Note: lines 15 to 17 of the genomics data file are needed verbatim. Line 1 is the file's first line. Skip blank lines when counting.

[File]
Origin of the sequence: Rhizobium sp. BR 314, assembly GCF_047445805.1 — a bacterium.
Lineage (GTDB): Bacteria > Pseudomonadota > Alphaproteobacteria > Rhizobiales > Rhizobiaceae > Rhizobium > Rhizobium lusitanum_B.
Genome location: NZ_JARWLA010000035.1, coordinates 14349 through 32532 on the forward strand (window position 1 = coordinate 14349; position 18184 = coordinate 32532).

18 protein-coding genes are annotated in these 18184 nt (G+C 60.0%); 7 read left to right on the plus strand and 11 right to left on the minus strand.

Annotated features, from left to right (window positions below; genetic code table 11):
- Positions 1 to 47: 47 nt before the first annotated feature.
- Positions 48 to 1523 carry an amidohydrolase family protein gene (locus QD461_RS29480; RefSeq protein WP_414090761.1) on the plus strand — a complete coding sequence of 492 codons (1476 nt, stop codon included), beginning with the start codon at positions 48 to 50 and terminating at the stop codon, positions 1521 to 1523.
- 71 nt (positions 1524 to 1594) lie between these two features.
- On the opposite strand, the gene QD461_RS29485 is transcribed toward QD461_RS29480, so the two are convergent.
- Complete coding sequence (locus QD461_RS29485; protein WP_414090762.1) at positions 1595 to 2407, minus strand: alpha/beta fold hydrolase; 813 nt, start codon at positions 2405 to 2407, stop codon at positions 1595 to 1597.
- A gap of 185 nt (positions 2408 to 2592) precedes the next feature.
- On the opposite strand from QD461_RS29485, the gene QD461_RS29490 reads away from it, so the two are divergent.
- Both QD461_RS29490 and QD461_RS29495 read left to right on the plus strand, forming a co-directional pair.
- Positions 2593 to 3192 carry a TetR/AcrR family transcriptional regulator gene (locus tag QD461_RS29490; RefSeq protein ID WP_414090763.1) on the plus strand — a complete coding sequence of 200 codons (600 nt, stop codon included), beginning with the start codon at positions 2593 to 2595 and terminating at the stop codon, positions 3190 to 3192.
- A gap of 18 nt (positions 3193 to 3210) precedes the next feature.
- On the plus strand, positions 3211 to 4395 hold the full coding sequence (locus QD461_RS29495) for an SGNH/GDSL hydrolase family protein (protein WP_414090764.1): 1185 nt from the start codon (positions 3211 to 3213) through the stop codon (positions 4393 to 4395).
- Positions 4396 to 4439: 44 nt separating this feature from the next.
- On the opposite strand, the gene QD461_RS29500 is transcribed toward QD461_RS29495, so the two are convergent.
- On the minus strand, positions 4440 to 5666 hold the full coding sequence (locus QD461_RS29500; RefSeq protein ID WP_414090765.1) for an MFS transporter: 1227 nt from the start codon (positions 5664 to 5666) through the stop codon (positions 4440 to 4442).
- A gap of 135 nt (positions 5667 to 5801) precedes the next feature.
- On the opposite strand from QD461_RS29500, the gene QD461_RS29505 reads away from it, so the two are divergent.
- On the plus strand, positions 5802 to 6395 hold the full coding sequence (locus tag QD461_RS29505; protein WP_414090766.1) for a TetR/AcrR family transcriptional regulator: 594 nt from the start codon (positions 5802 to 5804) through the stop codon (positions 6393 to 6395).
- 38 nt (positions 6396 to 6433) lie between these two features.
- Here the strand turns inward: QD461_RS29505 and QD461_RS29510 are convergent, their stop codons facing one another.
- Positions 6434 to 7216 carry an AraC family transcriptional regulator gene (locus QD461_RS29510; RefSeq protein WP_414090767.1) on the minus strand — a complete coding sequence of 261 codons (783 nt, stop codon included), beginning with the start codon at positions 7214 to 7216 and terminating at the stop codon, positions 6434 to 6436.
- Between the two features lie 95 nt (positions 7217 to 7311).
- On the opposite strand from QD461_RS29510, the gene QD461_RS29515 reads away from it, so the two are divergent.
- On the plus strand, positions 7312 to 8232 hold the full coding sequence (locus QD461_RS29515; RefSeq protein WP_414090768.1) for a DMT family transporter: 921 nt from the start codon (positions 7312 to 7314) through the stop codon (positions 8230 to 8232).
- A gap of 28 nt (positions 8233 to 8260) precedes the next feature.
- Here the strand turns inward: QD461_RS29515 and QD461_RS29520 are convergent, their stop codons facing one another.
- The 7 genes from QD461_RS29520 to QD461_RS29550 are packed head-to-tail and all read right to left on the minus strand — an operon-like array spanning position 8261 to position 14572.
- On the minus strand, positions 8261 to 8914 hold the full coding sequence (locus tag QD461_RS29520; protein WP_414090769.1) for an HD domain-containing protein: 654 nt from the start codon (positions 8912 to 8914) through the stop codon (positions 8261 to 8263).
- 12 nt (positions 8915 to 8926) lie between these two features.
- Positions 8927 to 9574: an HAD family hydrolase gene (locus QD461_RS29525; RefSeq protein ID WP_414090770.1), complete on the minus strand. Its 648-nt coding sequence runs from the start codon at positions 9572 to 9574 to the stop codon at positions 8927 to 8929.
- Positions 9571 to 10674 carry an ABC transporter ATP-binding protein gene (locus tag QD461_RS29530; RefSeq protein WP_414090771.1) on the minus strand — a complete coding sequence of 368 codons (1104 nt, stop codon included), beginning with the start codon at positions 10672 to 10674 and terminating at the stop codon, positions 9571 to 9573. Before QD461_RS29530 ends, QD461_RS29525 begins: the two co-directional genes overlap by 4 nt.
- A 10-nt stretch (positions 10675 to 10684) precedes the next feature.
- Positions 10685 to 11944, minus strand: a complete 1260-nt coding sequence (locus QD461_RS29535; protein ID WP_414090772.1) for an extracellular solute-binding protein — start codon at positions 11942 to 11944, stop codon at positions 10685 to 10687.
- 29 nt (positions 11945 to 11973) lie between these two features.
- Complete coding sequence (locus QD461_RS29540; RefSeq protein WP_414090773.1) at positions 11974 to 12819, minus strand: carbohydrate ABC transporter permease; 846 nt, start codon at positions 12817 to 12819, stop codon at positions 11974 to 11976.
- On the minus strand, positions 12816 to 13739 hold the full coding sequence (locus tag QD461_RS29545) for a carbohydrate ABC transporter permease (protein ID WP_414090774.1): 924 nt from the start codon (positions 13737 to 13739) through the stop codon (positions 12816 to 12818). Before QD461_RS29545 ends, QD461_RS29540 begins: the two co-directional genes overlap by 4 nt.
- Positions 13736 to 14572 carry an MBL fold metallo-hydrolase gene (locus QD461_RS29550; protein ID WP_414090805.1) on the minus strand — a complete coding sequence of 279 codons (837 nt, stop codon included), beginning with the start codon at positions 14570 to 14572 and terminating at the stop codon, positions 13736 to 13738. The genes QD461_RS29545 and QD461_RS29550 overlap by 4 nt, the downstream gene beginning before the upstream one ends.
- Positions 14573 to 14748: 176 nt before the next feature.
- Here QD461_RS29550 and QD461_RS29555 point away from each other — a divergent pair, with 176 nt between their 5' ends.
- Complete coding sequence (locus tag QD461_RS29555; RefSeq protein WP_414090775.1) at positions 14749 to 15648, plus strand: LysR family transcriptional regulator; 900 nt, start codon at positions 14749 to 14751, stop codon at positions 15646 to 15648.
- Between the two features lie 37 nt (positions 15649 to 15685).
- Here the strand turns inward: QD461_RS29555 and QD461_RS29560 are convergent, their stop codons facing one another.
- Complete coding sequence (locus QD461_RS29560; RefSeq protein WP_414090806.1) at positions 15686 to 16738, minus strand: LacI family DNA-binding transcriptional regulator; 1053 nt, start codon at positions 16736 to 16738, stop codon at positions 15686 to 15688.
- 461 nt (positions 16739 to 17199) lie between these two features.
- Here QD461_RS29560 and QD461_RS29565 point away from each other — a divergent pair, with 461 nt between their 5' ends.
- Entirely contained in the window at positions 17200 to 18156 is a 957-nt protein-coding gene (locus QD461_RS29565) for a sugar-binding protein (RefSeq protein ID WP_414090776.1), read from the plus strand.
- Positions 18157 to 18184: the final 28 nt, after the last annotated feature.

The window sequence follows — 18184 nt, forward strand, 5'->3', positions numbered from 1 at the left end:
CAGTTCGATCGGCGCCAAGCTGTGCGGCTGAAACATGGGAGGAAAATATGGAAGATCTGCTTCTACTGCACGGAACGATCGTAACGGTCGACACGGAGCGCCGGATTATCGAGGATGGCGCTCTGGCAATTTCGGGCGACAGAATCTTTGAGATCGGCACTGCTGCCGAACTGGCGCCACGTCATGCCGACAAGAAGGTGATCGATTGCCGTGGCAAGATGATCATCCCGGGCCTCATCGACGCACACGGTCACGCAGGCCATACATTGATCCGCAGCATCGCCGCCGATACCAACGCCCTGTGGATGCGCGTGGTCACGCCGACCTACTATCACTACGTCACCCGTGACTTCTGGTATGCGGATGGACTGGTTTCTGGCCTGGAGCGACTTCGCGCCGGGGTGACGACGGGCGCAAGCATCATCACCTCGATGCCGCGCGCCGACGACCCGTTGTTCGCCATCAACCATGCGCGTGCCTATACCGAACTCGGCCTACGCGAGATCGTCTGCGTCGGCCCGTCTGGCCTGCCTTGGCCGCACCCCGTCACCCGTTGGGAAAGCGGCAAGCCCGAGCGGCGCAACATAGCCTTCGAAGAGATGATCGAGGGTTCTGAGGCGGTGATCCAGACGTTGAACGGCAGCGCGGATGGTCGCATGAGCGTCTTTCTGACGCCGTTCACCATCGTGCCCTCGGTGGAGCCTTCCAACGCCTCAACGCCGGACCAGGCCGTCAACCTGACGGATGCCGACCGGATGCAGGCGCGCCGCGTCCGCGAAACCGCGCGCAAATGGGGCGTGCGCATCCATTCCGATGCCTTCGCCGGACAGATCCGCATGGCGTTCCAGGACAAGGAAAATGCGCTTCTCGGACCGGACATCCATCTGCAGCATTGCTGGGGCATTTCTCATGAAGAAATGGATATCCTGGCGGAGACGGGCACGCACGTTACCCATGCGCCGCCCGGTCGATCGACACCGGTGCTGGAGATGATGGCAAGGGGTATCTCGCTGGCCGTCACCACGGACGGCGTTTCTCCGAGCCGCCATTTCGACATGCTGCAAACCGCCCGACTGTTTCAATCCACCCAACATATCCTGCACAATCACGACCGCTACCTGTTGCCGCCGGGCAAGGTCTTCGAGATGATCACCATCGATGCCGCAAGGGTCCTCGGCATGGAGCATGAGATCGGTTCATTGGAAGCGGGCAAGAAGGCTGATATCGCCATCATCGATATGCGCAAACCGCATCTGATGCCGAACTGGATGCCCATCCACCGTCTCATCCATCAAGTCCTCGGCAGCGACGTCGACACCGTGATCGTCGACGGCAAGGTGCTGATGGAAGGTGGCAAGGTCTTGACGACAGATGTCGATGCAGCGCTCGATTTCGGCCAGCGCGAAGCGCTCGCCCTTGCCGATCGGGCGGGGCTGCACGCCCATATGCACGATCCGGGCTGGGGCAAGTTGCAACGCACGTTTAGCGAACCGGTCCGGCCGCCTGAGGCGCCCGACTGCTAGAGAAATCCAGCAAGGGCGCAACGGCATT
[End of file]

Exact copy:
- A gap of 18 nt (positions 3193 to 3210) precedes the next feature.
- On the plus strand, positions 3211 to 4395 hold the full coding sequence (locus QD461_RS29495) for an SGNH/GDSL hydrolase family protein (protein WP_414090764.1): 1185 nt from the start codon (positions 3211 to 3213) through the stop codon (positions 4393 to 4395).
- Positions 4396 to 4439: 44 nt separating this feature from the next.